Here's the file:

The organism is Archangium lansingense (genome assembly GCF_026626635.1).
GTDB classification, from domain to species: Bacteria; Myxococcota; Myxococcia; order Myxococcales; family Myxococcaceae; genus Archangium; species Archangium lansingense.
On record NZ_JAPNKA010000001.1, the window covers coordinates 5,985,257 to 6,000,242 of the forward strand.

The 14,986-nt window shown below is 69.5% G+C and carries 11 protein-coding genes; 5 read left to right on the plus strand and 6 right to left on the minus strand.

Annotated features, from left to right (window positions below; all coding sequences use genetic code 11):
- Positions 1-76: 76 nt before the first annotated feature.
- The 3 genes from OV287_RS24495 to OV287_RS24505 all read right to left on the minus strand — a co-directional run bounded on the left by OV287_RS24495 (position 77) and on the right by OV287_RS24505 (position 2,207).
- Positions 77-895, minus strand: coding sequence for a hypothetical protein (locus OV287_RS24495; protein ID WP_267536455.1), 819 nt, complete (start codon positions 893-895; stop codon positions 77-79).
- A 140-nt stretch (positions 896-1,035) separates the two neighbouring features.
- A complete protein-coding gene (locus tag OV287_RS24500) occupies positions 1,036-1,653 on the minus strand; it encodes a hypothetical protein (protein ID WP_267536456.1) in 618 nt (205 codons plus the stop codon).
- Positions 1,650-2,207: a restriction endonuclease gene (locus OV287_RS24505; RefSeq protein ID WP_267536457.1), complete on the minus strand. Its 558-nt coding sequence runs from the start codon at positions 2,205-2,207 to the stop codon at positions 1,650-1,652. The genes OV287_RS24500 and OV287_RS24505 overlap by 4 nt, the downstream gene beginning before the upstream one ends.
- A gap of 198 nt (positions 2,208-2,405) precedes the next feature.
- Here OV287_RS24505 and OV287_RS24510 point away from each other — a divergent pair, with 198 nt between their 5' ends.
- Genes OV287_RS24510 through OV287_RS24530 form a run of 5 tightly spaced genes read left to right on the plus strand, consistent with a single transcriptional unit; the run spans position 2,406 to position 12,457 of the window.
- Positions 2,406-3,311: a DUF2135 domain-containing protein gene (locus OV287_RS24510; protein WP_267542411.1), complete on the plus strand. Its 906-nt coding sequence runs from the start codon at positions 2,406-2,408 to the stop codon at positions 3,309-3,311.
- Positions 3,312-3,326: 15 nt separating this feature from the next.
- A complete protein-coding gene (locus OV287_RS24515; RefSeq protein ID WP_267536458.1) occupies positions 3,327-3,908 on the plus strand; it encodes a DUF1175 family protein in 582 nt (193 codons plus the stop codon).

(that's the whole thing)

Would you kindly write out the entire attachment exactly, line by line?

The organism is Archangium lansingense (genome assembly GCF_026626635.1).
GTDB classification, from domain to species: Bacteria; Myxococcota; Myxococcia; order Myxococcales; family Myxococcaceae; genus Archangium; species Archangium lansingense.
On record NZ_JAPNKA010000001.1, the window covers coordinates 5,985,257 to 6,000,242 of the forward strand.

The 14,986-nt window shown below is 69.5% G+C and carries 11 protein-coding genes; 5 read left to right on the plus strand and 6 right to left on the minus strand.

Annotated features, from left to right (window positions below; all coding sequences use genetic code 11):
- Positions 1-76: 76 nt before the first annotated feature.
- The 3 genes from OV287_RS24495 to OV287_RS24505 all read right to left on the minus strand — a co-directional run bounded on the left by OV287_RS24495 (position 77) and on the right by OV287_RS24505 (position 2,207).
- Positions 77-895, minus strand: coding sequence for a hypothetical protein (locus OV287_RS24495; protein ID WP_267536455.1), 819 nt, complete (start codon positions 893-895; stop codon positions 77-79).
- A 140-nt stretch (positions 896-1,035) separates the two neighbouring features.
- A complete protein-coding gene (locus tag OV287_RS24500) occupies positions 1,036-1,653 on the minus strand; it encodes a hypothetical protein (protein ID WP_267536456.1) in 618 nt (205 codons plus the stop codon).
- Positions 1,650-2,207: a restriction endonuclease gene (locus OV287_RS24505; RefSeq protein ID WP_267536457.1), complete on the minus strand. Its 558-nt coding sequence runs from the start codon at positions 2,205-2,207 to the stop codon at positions 1,650-1,652. The genes OV287_RS24500 and OV287_RS24505 overlap by 4 nt, the downstream gene beginning before the upstream one ends.
- A gap of 198 nt (positions 2,208-2,405) precedes the next feature.
- Here OV287_RS24505 and OV287_RS24510 point away from each other — a divergent pair, with 198 nt between their 5' ends.
- Genes OV287_RS24510 through OV287_RS24530 form a run of 5 tightly spaced genes read left to right on the plus strand, consistent with a single transcriptional unit; the run spans position 2,406 to position 12,457 of the window.
- Positions 2,406-3,311: a DUF2135 domain-containing protein gene (locus OV287_RS24510; protein WP_267542411.1), complete on the plus strand. Its 906-nt coding sequence runs from the start codon at positions 2,406-2,408 to the stop codon at positions 3,309-3,311.
- Positions 3,312-3,326: 15 nt separating this feature from the next.
- A complete protein-coding gene (locus OV287_RS24515; RefSeq protein ID WP_267536458.1) occupies positions 3,327-3,908 on the plus strand; it encodes a DUF1175 family protein in 582 nt (193 codons plus the stop codon).